When people use the word “exotic” when speaking about fish, you likely imagine saltwater fish. However, there are all kinds of fascinating freshwater species that require an entirely different type of aquarium and care regime than most freshwater fish.
Exotic freshwater fish typically come from river basins and tributaries in Africa, Asia, and South America.
If you want to find unique freshwater fish for your aquarium, check out this list of 16 exotic freshwater fish species. Pay attention to the care level required before getting too excited about a species.
Table of contents
- 16 Exotic Freshwater Fish
- 1. Wolf Cichlid
- 2. Neon Tetra
- 3. Crowntail Betta Fish
- 4. Black Ghost Knifefish
- 5. Golden Wonder Killifish
- 6. Honey Gourami
- 7. Dwarf Puffer Fish
- 8. American Flagfish
- 9. Flowerhorn Cichlid
- 10. Indian Glassfish
- 11. Zebra Plecos
- 12. Peacock Gudgeon
- 13. Checkerboard Discus
- 14. Bristlenose Plecostomus
- 15. Freshwater African Butterflyfish
- 16. Powder Blue Dwarf Gourami
16 Exotic Freshwater Fish
1. Wolf Cichlid
|Lifespan:||10 to 15+ years|
The wolf cichlid is a large and aggressive fish. However, they are incredibly striking fish that attract those with a love for interesting freshwater fish. They can have black, blue, silver and gold, green, or purple speckled scales. They need a tank with at least a 200-gallon capacity and shouldn’t be paired with any other fish species.
A wolf cichlid’s tank is likely to appear quite bare because they are voracious diggers. You will have to work hard or use unique methods to fix anything rooted down into the soil. They will work voraciously to dig up plants, for example. These fish are muscular due to their predatory nature, so they can do quite a bit of damage in short order.
2. Neon Tetra
|Lifespan:||3 to 4 years|
These little fish glow with an iridescent blue sheen that covers their body, and they have a bright red tail. They do best when kept in schools and are easy to care for once you get their aquatic habitat right.
The neon tetra prefers to live in a heavily planted tank. There should be subdued lighting that reaches inside the waters and plenty of hiding spaces. These fish enjoy peaceful communities with non-aggressive tankmates. They like to weave in and out of their plant matter, slowly exploring their aquatic environment.
3. Crowntail Betta Fish
Betta fish have relatively recently become popular for those who like bright, colorful fish.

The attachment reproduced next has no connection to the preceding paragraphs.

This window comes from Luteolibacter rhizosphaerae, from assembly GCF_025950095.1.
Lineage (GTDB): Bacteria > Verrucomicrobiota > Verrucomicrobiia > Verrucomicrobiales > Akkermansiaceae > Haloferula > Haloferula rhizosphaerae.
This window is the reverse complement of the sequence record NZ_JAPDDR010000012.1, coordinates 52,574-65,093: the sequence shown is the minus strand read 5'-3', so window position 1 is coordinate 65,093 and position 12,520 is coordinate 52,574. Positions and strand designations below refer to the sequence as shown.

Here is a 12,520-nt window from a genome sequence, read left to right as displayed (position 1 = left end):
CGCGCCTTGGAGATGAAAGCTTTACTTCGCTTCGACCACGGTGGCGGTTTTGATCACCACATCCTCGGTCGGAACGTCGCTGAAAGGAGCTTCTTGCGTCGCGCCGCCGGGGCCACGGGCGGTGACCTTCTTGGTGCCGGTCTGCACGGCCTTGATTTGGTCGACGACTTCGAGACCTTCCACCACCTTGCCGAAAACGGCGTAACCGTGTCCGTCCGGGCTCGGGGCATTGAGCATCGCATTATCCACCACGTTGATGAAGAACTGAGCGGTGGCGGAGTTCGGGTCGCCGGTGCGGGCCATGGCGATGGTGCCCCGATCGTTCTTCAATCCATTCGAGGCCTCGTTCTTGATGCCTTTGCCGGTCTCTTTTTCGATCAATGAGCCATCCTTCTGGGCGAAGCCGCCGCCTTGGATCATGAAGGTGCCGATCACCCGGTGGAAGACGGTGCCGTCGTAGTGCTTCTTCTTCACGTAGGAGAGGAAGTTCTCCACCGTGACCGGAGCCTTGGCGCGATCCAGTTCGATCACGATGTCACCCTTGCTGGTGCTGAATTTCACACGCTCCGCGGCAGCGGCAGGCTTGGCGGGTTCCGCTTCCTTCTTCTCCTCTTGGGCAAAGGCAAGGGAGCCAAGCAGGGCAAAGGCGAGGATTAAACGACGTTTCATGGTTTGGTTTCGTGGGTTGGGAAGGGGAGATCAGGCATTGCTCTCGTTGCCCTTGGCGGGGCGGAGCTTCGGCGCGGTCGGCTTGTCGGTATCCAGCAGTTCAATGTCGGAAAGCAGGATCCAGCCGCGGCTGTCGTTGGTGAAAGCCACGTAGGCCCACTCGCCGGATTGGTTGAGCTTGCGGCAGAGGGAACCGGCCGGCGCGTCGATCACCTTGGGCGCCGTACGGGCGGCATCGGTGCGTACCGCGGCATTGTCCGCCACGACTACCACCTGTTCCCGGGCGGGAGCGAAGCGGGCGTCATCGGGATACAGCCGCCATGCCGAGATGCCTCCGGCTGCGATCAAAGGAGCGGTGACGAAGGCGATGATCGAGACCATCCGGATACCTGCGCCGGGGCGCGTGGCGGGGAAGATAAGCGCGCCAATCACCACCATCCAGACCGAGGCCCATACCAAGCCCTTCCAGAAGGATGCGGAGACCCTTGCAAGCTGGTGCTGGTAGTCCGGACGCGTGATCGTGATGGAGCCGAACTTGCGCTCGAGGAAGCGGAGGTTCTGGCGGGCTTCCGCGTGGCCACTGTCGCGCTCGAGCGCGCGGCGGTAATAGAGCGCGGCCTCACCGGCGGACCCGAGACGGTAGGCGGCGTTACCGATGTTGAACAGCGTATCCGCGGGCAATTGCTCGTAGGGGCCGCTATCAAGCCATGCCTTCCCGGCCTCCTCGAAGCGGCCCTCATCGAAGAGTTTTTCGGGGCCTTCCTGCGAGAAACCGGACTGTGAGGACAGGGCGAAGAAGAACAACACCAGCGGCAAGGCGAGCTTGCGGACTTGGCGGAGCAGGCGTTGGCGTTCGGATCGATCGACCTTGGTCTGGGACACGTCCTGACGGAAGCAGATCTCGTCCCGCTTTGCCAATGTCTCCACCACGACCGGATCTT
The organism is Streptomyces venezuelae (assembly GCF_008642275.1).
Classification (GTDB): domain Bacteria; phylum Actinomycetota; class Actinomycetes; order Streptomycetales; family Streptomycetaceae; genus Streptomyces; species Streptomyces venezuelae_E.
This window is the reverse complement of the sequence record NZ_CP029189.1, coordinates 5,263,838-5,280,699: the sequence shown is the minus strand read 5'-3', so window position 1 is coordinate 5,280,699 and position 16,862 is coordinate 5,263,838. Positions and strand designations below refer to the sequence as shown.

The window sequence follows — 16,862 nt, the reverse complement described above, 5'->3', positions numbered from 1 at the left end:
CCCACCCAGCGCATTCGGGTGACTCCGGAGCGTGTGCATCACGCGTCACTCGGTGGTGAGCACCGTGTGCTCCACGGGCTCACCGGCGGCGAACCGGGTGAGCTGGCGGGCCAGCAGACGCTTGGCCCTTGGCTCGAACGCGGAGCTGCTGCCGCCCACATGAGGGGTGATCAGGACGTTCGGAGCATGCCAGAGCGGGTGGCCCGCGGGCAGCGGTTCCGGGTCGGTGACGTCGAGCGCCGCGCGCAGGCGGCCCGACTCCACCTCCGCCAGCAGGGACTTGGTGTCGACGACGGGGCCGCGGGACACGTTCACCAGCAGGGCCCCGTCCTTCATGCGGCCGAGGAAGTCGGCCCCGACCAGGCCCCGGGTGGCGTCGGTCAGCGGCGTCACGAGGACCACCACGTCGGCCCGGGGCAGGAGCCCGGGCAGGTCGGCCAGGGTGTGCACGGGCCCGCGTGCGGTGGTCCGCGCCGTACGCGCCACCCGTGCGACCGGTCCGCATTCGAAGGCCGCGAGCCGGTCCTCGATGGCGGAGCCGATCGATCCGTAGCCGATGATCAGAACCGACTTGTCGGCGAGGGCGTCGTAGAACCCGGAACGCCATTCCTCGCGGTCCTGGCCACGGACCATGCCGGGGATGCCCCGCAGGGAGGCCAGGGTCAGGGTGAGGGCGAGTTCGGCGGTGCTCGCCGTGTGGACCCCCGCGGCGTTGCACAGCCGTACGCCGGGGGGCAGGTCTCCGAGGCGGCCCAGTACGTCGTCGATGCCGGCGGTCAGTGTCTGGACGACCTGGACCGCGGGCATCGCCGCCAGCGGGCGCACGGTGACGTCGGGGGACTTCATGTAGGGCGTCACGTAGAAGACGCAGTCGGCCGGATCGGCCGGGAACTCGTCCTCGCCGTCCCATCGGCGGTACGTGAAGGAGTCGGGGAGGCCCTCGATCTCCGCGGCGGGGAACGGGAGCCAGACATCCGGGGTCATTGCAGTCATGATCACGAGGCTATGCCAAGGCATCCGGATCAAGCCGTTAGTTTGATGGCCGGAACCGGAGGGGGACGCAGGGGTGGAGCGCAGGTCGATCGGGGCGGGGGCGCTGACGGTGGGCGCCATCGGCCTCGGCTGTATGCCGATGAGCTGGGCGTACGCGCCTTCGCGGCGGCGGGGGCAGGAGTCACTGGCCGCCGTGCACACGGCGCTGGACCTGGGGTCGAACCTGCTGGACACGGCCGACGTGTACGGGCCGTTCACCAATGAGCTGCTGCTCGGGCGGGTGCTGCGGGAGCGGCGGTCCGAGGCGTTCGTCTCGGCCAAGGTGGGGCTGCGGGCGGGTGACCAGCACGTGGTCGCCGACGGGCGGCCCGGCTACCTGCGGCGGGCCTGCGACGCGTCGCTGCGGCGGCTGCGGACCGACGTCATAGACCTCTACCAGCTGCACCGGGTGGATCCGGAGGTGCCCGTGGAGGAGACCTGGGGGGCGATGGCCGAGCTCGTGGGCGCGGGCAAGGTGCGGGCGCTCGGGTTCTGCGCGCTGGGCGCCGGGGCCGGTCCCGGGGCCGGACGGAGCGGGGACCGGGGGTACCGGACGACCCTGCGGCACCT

The issue with any animal that becomes too popular is the abuse of the ecosystem that goes with it. So, when you get these little fish, be sure to buy them from a reputable seller, not just a pet store, where they are typically kept in small plastic containers until someone buys them or they run out of oxygen and die.
Caring for a betta fish is relatively easy. They don’t appreciate temperature fluctuations and require a filtration system to keep their tank clean. Males are also quite aggressive, so you cannot keep two males together.
4. Black Ghost Knifefish
|Lifespan:||10 to 20 years|
These fish are sometimes mistaken for eels because of their shape and color. They are native to the deep, dark waters along South American rivers that move slowly and in the Amazon River Basin. They have adapted to their low-light environments in extraordinary ways. They have no scales, but rather deep black skin and a knife-shaped body.
Also similar to eels, these fish have developed the capacity to control an electromagnetic field to make it easier for them to navigate in the dark depths. Although they might seem dangerous, especially with a name like “knife fish,” they tend to be relatively peaceful. Due to their lack of scales, you need to be careful with their environment.
5. Golden Wonder Killifish
|Lifespan:||3 to 4 years|
The Golden Wonder Killifish lives up to the allure in their name. The main body of the fish is a vibrant golden hue. However, over the top of their body and on their fins, they have bright red spots. These fish are native to the freshwater streams, ponds, and marshes across Africa. Although they seem like they should be on a stage, they are associated with ditches.
These fish are carnivores. Their bright blue and yellow bodies set them apart visually from many other fish living in these dirtier areas. They tolerate a wide range of water conditions but will prefer a heavily planted, slightly acidic tank. They also prefer to eat primarily live foods, including brine shrimp and white worms.
6. Honey Gourami
|Lifespan:||4 to 8 years|
The Honey Gourami is a sweet-looking, docile little fish that prefers to live in a peaceful community without aggressive residents. However, do be aware that they can become territorial when they spawn.
These fish are surprisingly difficult to keep healthy. They eat a wide range of food but do not readily adapt to various living conditions. They are labyrinthine fish that like to float through a heavily planted tank.
7. Dwarf Puffer Fish
|Size:||1 to 2.5 inches|
|Lifespan:||4 to 5 years|
The dwarf pufferfish are among the most adorable fish that you can get. They are full of charm and personality, making them unique additions to a freshwater hobby aquarium.